We wake up in the morning a bit too late. Alex gets the dogs for a morning walk, while I am left to my own devices, free to ritualize at my own pace. As any new-agey intellectual, I know all about the benefits of a good morning routine. If Tim Feriss does it, it must be good, right? So I start off with a cold shower, which, you will say, does not go well with my personality. Well, it doesn't, but I try nonetheless, and it really perks me up to start the day with something that requires so much willpower. Next up, sports, meditation, journaling, writing, the list could go on until noon! What could I integrate in my home design to accommodate this lengthy (and frankly, mostly imaginary) process of self betterment? Maybe make the uneasy parts a little easier, add new potential to parts that work?
Habits form by triggering. Take a look at Charles Duhigg. He says that the loop of habit formation is: cue, routine, reward. So a sequence of triggers that keep us on track would be a good starting point. Something inviting, than lures us into doing the routine. That would be reinforced by a space that makes the routine as pleasant as possible and finally by a soothing space to get your reward.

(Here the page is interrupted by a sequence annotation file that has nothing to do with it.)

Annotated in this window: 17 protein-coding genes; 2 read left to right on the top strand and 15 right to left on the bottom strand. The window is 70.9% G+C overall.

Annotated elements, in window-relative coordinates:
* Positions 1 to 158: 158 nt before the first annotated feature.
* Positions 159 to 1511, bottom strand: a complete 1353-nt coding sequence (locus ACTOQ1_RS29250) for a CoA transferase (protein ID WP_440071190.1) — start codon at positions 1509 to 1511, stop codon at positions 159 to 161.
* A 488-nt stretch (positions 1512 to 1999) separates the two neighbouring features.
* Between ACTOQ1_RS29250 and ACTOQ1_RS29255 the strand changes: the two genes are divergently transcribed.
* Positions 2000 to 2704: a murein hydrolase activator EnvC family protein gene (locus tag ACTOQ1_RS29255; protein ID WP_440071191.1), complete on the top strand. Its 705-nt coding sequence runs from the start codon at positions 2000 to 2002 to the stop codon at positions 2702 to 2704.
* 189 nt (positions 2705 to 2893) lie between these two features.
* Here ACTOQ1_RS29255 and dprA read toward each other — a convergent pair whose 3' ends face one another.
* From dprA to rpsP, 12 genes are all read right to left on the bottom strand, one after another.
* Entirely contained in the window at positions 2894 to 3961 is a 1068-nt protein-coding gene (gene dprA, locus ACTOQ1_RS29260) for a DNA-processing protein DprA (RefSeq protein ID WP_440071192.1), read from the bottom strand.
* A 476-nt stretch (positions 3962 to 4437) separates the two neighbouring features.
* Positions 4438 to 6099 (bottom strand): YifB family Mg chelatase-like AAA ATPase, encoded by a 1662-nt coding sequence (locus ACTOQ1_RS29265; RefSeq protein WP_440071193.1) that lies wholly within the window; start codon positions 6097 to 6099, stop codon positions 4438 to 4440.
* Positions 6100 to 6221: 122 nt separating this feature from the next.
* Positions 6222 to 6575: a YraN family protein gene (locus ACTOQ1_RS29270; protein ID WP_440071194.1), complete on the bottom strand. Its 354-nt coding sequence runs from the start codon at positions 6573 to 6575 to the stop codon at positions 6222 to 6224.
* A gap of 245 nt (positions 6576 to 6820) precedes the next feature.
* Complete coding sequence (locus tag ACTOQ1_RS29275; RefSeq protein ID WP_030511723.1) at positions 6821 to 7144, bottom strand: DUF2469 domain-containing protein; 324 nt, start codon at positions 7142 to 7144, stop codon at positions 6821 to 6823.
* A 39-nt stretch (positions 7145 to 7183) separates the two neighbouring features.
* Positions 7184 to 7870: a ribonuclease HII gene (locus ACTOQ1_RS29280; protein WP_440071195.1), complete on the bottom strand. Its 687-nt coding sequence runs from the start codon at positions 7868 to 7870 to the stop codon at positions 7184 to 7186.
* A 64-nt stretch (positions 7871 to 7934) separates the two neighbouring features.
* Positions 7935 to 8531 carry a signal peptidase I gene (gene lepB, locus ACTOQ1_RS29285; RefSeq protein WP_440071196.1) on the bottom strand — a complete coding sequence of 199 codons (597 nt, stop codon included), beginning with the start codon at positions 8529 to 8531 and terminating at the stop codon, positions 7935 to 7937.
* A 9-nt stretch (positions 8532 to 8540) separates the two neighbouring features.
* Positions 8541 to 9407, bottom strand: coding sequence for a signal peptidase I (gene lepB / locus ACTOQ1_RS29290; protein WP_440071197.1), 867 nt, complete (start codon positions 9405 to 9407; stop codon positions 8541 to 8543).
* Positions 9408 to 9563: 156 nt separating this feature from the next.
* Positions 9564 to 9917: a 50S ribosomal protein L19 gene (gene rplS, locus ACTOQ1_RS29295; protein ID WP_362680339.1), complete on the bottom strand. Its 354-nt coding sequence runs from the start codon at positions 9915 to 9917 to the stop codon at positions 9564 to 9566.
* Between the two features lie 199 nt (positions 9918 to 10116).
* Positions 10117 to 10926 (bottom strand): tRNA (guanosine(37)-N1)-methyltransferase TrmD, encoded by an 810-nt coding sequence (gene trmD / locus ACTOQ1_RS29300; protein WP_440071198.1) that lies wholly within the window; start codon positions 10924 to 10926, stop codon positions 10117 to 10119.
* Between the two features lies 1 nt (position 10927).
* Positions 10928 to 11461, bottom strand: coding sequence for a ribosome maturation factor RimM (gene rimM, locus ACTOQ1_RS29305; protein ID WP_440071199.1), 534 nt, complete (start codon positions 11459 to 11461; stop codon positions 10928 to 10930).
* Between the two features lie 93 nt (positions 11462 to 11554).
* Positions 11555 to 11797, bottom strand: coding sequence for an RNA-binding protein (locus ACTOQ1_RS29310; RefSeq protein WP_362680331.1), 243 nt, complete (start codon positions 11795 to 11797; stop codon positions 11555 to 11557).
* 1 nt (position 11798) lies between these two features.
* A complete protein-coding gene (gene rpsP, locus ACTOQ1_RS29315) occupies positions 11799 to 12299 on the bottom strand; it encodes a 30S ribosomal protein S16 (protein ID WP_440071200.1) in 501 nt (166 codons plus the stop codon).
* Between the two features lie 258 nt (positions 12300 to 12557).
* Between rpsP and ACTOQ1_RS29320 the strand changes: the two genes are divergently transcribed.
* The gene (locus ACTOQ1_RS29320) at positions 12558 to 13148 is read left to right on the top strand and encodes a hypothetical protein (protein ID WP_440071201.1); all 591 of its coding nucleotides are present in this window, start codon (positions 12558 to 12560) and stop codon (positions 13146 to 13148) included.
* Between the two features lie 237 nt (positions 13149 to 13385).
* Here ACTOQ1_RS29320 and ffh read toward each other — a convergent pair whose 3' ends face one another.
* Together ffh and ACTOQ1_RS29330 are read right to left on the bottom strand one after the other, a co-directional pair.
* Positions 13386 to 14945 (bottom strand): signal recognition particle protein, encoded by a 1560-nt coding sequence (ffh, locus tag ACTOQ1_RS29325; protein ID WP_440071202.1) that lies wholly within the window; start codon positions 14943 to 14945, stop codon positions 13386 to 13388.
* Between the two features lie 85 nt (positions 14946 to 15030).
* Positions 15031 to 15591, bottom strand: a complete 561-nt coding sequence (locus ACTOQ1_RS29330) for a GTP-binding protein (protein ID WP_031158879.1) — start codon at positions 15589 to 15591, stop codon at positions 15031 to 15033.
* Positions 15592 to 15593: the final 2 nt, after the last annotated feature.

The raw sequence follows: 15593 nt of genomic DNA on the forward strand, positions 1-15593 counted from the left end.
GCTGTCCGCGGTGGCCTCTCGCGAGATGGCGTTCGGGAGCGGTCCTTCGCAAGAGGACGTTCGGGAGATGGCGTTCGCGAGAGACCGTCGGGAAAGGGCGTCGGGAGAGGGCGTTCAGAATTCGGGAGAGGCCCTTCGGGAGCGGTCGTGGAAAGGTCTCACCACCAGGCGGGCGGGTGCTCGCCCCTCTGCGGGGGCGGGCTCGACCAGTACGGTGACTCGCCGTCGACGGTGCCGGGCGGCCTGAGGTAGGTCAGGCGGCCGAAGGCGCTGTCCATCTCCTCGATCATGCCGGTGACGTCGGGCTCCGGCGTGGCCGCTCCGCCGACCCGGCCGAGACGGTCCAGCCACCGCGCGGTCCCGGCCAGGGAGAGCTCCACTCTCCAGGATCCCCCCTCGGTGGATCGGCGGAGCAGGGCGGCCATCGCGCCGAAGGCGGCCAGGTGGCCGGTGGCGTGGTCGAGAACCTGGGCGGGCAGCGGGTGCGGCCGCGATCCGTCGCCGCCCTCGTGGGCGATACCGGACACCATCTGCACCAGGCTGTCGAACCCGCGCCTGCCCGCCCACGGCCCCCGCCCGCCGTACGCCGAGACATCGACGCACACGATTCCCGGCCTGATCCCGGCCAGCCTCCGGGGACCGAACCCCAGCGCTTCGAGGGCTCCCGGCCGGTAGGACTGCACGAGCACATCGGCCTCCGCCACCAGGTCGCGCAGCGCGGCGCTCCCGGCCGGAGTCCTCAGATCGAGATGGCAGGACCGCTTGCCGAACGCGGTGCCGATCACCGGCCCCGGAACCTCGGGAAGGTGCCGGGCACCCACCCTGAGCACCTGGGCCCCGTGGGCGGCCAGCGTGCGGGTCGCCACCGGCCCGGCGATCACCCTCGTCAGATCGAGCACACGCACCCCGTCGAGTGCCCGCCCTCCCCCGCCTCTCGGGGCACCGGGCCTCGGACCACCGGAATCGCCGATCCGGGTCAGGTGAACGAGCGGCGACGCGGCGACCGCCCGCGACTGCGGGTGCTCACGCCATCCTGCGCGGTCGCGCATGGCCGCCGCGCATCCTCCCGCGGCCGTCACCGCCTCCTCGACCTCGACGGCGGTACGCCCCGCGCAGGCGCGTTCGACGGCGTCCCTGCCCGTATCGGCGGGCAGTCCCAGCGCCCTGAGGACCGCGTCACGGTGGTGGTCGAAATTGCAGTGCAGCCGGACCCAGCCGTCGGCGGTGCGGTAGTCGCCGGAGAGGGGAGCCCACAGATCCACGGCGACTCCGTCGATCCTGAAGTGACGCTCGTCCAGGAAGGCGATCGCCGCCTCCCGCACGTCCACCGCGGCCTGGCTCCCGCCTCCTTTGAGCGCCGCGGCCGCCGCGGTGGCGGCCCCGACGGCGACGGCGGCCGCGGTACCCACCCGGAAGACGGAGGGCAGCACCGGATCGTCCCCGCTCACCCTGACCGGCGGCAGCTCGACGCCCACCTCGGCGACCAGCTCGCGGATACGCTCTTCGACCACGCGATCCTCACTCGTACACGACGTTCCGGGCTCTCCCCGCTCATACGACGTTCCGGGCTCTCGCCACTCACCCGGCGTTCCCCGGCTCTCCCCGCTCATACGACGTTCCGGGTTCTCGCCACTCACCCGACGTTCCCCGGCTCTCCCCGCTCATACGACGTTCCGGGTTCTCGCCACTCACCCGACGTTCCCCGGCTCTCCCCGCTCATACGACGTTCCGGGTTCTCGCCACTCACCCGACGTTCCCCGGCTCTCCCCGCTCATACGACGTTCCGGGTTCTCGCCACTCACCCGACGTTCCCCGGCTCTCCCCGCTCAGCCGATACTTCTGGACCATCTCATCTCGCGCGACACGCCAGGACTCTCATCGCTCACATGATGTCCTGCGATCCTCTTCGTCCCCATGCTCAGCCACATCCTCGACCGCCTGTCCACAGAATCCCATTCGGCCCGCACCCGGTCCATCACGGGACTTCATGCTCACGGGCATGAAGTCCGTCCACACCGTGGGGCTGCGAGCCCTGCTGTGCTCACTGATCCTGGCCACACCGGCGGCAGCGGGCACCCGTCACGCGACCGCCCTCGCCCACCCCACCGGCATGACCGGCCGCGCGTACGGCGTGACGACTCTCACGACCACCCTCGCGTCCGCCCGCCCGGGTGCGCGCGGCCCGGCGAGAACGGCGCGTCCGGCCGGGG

If it's morning showers, the trigger is just waking up, so that's easy. You might consider having a well-lit, large shower, with a view to the outside, like an inside garden filled with plants. I know, it sounds dorky and expensive at the same time, but trust me, thinking stuff ahead …
Blessed are the souls who build in the tropics! For they do not know the contradictions we face up North.
Features that will help against the summer heat will hinder the fight against the cold. Obviously. The only help we have is the Sun, gracefully changing angles as the seasons move. In following that change, we can use it and have unmovable features of the house change their use as the Sun moves. A classic: eaves just big enough to let the sun in when it's low in the sky and keep the sun out when it's high.
But there are other things that can't change behavior as easily. Big windows and openings will loose heat in the winter no matter what. West facing windows that are great for wintery afternoons will for sure transform your living room into an oven in August at the same time of day.
A way I can think of to combat this is flexibility. Having elements that you can adapt to the situation. Even better, elements that adapt themselves, depending on smart sensor readings. Shutters that close themselves when it's getting under a certain temperature. Vertical louvers that move with the sun. Like thermostats but better.
We now have the technology to do all of this in the blink of an eye. We can even control air humidity and purity, lights, hot water, and give you all the stats on your phone. I love all of this, even though I see the loss of poetry that we risk in going too far.
I read a while ago a beautiful book called Ritual House and the little magic of houses swaying with the …